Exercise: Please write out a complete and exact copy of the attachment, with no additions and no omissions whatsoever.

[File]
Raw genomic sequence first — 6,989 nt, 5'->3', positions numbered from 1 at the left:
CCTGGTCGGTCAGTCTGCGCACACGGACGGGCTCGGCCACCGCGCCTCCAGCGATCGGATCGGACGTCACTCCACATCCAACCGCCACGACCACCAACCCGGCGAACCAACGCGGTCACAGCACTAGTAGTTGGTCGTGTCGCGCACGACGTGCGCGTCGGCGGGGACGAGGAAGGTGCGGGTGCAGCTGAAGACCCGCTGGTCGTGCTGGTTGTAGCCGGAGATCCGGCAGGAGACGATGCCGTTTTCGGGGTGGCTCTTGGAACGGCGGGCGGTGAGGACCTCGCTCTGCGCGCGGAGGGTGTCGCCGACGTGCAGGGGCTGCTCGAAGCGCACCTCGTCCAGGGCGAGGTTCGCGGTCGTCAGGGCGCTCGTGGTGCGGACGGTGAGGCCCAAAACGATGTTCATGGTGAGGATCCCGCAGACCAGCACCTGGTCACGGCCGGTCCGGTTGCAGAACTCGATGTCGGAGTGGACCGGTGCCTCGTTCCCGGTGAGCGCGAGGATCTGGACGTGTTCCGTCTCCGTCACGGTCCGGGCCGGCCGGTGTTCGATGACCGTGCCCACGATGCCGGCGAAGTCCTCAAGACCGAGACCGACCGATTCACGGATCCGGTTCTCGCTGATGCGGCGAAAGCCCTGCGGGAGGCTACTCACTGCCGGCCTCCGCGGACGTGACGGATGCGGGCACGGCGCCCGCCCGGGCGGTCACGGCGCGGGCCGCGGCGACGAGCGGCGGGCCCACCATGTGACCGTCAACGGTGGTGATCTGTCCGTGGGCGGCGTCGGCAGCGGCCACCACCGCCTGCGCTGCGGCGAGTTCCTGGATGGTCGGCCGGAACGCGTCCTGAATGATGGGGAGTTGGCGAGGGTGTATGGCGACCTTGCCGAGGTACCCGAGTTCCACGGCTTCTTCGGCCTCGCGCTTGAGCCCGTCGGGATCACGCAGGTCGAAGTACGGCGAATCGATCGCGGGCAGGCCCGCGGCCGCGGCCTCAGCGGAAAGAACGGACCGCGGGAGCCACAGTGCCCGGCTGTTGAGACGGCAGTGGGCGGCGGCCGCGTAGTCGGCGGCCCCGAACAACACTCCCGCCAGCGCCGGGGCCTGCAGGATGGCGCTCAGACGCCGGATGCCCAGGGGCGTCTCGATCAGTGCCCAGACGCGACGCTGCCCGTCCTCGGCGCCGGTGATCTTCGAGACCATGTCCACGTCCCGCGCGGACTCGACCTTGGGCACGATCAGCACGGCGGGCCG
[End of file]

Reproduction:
Raw genomic sequence first — 6,989 nt, 5'->3', positions numbered from 1 at the left:
CCTGGTCGGTCAGTCTGCGCACACGGACGGGCTCGGCCACCGCGCCTCCAGCGATCGGATCGGACGTCACTCCACATCCAACCGCCACGACCACCAACCCGGCGAACCAACGCGGTCACAGCACTAGTAGTTGGTCGTGTCGCGCACGACGTGCGCGTCGGCGGGGACGAGGAAGGTGCGGGTGCAGCTGAAGACCCGCTGGTCGTGCTGGTTGTAGCCGGAGATCCGGCAGGAGACGATGCCGTTTTCGGGGTGGCTCTTGGAACGGCGGGCGGTGAGGACCTCGCTCTGCGCGCGGAGGGTGTCGCCGACGTGCAGGGGCTGCTCGAAGCGCACCTCGTCCAGGGCGAGGTTCGCGGTCGTCAGGGCGCTCGTGGTGCGGACGGTGAGGCCCAAAACGATGTTCATGGTGAGGATCCCGCAGACCAGCACCTGGTCACGGCCGGTCCGGTTGCAGAACTCGATGTCGGAGTGGACCGGTGCCTCGTTCCCGGTGAGCGCGAGGATCTGGACGTGTTCCGTCTCCGTCACGGTCCGGGCCGGCCGGTGTTCGATGACCGTGCCCACGATGCCGGCGAAGTCCTCAAGACCGAGACCGACCGATTCACGGATCCGGTTCTCGCTGATGCGGCGAAAGCCCTGCGGGAGGCTACTCACTGCCGGCCTCCGCGGACGTGACGGATGCGGGCACGGCGCCCGCCCGGGCGGTCACGGCGCGGGCCGCGGCGACGAGCGGCGGGCCCACCATGTGACCGTCAACGGTGGTGATCTGTCCGTGGGCGGCGTCGGCAGCGGCCACCACCGCCTGCGCTGCGGCGAGTTCCTGGATGGTCGGCCGGAACGCGTCCTGAATGATGGGGAGTTGGCGAGGGTGTATGGCGACCTTGCCGAGGTACCCGAGTTCCACGGCTTCTTCGGCCTCGCGCTTGAGCCCGTCGGGATCACGCAGGTCGAAGTACGGCGAATCGATCGCGGGCAGGCCCGCGGCCGCGGCCTCAGCGGAAAGAACGGACCGCGGGAGCCACAGTGCCCGGCTGTTGAGACGGCAGTGGGCGGCGGCCGCGTAGTCGGCGGCCCCGAACAACACTCCCGCCAGCGCCGGGGCCTGCAGGATGGCGCTCAGACGCCGGATGCCCAGGGGCGTCTCGATCAGTGCCCAGACGCGACGCTGCCCGTCCTCGGCGCCGGTGATCTTCGAGACCATGTCCACGTCCCGCGCGGACTCGACCTTGGGCACGATCAGCACGGCGGGCCG